Ask any expectant or new mother about her aspirations for her baby and almost invariably she will say something along the lines of "I just want my child to be happy."
As grown-ups, of course, we know that happiness is often elusive. And a sunny disposition may have as much to do with nature (the genetic hand we've been dealt) as with nurture (external circumstances). Even where the latter is concerned, experts are far more certain about what is not relevant (such as money) than what is. What happy people do have in common, say researchers who have studied the subject, are certain key characteristics, including a good sense of optimism, close family ties, good friends, a gift for empathizing with others, and the conviction that their life has meaning.
For a new parent, the burning question is "What can I do to increase the odds that my child will have these things?" Part of the answer is fairly obvious: Accept your child for who she is, not who you think she should be. Be attentive to her needs, take her fears seriously, and really listen when she speaks to you. Above all, make sure she knows that you love her without qualification.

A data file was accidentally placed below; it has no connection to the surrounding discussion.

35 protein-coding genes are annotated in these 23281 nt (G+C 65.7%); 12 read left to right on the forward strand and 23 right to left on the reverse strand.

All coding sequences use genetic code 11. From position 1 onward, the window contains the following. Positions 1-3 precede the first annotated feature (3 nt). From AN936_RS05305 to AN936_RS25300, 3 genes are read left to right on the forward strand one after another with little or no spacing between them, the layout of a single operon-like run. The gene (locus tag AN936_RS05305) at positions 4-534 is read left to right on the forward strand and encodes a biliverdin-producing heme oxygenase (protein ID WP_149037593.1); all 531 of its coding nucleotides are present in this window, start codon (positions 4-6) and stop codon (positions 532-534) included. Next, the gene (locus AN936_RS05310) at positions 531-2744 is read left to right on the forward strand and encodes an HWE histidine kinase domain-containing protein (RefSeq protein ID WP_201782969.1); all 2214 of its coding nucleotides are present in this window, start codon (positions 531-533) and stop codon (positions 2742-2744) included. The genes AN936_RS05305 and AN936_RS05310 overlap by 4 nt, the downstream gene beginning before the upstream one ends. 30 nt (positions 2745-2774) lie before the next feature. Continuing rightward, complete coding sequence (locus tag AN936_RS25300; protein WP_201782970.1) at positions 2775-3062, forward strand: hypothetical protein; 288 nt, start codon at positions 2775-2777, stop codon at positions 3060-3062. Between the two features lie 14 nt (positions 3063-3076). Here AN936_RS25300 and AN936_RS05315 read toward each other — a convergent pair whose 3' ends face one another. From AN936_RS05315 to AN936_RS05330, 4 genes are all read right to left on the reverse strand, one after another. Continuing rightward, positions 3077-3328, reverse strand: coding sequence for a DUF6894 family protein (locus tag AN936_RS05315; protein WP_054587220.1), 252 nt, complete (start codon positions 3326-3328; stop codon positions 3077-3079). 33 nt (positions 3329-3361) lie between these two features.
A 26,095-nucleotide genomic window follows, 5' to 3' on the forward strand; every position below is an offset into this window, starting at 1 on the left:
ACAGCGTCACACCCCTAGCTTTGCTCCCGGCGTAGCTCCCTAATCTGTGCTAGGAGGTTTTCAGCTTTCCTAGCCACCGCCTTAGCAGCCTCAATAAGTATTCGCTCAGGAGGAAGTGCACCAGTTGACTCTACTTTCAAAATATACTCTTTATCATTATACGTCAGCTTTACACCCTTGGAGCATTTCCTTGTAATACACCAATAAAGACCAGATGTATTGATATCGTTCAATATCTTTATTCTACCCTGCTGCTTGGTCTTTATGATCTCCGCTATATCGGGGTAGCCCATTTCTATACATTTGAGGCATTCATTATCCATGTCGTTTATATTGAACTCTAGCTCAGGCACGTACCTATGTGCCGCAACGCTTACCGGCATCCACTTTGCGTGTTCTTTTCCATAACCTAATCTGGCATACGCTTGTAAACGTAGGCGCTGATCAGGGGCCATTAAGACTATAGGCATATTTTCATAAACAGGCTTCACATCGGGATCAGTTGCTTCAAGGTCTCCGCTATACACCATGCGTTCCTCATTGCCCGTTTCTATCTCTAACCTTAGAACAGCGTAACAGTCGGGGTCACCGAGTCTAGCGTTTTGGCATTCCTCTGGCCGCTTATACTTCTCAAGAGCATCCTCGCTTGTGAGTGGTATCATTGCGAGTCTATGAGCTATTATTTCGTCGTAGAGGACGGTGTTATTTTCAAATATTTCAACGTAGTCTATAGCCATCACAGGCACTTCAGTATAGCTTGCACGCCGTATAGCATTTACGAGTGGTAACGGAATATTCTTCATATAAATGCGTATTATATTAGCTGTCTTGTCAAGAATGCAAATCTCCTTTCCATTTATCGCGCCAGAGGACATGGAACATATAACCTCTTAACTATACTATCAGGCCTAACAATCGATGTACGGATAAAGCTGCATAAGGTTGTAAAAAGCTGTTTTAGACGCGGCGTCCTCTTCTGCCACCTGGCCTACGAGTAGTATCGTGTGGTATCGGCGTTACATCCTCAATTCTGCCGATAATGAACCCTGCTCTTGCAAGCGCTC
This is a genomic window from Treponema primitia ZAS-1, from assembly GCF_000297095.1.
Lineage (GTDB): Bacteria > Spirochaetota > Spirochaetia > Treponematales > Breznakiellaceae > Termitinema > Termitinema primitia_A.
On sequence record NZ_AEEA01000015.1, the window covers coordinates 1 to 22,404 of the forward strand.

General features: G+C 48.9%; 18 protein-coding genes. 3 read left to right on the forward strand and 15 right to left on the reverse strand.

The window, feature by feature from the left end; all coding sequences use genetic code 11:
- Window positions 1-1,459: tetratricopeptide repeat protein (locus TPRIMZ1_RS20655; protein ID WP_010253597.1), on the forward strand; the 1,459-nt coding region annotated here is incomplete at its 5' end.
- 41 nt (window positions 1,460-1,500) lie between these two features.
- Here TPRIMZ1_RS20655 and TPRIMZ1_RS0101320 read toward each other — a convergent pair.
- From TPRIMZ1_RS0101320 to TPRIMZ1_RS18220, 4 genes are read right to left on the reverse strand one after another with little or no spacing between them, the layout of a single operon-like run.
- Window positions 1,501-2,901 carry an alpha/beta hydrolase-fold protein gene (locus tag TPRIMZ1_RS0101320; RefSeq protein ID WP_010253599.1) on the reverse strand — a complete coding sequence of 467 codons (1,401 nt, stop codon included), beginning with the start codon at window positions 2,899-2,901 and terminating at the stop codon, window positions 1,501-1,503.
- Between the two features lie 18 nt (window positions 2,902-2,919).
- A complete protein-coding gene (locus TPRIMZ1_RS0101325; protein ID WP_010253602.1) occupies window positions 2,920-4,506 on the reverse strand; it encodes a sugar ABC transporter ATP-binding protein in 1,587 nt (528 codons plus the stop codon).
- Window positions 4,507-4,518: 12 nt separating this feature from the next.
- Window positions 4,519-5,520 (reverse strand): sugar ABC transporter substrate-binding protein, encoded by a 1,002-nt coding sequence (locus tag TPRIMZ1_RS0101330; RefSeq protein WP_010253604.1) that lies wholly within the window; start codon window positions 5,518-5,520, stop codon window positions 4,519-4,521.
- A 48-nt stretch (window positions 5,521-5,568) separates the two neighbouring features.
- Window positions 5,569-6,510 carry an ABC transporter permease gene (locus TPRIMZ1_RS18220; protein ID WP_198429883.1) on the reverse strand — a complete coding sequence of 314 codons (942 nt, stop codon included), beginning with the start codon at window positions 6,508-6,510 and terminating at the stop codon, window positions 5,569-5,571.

But these principals, worthy as they are, are somewhat abstract. What a parent really wants is a concrete way to achieve these ends. While we can't offer a foolproof recipe for happiness, we have come up with a top-ten list of not-so-obvious ways to steer your child toward her place in the sun.
Whether it's eating dinner together, observing birthdays and holidays, or reading bedtime stories every night, nothing is more valuable to your family than establishing rituals and traditions, says William Doherty, PhD, author of Take Back Your Kids: Confident Parenting in Turbulent Times (Sorin Books). Capital-T traditions -- lighting Sabbath candles or making Christmas cookies from a recipe passed down from your great-grandmother -- are important because they lend meaning to your child's life, reinforcing the bonds among family members and anchoring her to something beyond the purely temporal. Equally precious, however, are the small, seemingly inconsequential customs and rituals that are unique to your immediate family -- the fact that you order Chinese food on Friday nights, say, or compose a funny poem for your child's first day of school each year. The familiarity and predictability of these routines make a child feel safe.